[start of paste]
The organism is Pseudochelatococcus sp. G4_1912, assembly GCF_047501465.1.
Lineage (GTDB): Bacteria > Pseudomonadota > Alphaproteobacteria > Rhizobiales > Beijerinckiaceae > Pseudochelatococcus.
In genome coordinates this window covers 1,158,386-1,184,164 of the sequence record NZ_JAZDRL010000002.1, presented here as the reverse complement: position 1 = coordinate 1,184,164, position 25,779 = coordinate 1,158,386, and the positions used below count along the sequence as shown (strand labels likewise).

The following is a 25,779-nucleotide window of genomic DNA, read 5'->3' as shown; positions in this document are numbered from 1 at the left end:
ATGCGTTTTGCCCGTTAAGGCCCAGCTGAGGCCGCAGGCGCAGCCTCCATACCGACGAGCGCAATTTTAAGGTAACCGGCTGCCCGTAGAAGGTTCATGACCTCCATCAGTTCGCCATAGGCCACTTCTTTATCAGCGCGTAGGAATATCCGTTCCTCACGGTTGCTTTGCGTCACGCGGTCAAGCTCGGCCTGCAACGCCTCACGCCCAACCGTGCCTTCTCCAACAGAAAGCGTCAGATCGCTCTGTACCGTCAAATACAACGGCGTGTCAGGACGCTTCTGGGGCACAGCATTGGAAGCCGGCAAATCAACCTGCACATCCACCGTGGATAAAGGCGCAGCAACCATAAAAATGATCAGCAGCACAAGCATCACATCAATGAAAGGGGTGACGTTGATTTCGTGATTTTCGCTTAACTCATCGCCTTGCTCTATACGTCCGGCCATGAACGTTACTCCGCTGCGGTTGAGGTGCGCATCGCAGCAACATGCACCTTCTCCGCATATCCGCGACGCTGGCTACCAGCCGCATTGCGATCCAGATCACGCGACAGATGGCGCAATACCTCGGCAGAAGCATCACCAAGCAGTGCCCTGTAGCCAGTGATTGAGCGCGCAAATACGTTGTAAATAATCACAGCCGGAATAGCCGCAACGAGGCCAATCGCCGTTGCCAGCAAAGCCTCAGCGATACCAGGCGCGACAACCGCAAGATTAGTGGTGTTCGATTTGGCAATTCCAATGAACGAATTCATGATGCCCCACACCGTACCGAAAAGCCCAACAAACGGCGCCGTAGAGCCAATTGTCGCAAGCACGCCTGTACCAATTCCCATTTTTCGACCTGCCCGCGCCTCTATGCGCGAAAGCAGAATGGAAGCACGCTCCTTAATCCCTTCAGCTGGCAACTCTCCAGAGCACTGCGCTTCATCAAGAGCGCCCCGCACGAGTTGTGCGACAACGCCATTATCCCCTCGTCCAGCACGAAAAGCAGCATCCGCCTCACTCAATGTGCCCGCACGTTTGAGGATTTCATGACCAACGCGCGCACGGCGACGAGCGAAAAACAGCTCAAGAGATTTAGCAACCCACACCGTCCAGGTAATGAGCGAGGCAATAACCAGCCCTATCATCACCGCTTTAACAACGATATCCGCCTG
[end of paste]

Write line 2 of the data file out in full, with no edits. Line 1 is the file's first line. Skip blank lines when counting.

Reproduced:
Lineage (GTDB): Bacteria > Pseudomonadota > Alphaproteobacteria > Rhizobiales > Beijerinckiaceae > Pseudochelatococcus.